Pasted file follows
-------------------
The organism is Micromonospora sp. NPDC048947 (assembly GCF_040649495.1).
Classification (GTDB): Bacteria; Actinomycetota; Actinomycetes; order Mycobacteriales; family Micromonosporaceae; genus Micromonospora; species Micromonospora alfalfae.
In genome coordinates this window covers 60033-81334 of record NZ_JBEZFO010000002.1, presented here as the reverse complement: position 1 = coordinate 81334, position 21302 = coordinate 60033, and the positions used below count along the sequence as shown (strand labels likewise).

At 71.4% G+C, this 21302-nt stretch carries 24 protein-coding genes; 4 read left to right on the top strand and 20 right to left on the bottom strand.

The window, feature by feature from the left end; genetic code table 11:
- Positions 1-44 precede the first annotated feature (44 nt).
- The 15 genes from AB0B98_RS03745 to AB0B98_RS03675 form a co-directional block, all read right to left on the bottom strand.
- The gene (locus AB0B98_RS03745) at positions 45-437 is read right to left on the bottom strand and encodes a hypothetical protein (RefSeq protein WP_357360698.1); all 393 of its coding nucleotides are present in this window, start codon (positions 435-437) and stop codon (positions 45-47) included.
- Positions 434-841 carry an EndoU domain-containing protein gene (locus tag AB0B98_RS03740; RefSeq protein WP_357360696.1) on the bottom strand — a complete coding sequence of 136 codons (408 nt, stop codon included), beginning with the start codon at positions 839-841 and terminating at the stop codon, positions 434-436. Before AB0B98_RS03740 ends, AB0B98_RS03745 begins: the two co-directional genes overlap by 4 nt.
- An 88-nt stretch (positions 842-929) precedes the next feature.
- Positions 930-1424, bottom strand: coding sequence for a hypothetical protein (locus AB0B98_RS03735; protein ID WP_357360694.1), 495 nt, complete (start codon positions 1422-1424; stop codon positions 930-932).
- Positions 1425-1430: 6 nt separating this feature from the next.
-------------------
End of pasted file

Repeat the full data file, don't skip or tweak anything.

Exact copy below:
The organism is Micromonospora sp. NPDC048947 (assembly GCF_040649495.1).
Classification (GTDB): Bacteria; Actinomycetota; Actinomycetes; order Mycobacteriales; family Micromonosporaceae; genus Micromonospora; species Micromonospora alfalfae.
In genome coordinates this window covers 60033-81334 of record NZ_JBEZFO010000002.1, presented here as the reverse complement: position 1 = coordinate 81334, position 21302 = coordinate 60033, and the positions used below count along the sequence as shown (strand labels likewise).

At 71.4% G+C, this 21302-nt stretch carries 24 protein-coding genes; 4 read left to right on the top strand and 20 right to left on the bottom strand.

The window, feature by feature from the left end; genetic code table 11:
- Positions 1-44 precede the first annotated feature (44 nt).
- The 15 genes from AB0B98_RS03745 to AB0B98_RS03675 form a co-directional block, all read right to left on the bottom strand.
- The gene (locus AB0B98_RS03745) at positions 45-437 is read right to left on the bottom strand and encodes a hypothetical protein (RefSeq protein WP_357360698.1); all 393 of its coding nucleotides are present in this window, start codon (positions 435-437) and stop codon (positions 45-47) included.
- Positions 434-841 carry an EndoU domain-containing protein gene (locus tag AB0B98_RS03740; RefSeq protein WP_357360696.1) on the bottom strand — a complete coding sequence of 136 codons (408 nt, stop codon included), beginning with the start codon at positions 839-841 and terminating at the stop codon, positions 434-436. Before AB0B98_RS03740 ends, AB0B98_RS03745 begins: the two co-directional genes overlap by 4 nt.
- An 88-nt stretch (positions 842-929) precedes the next feature.
- Positions 930-1424, bottom strand: coding sequence for a hypothetical protein (locus AB0B98_RS03735; protein ID WP_357360694.1), 495 nt, complete (start codon positions 1422-1424; stop codon positions 930-932).
- Positions 1425-1430: 6 nt separating this feature from the next.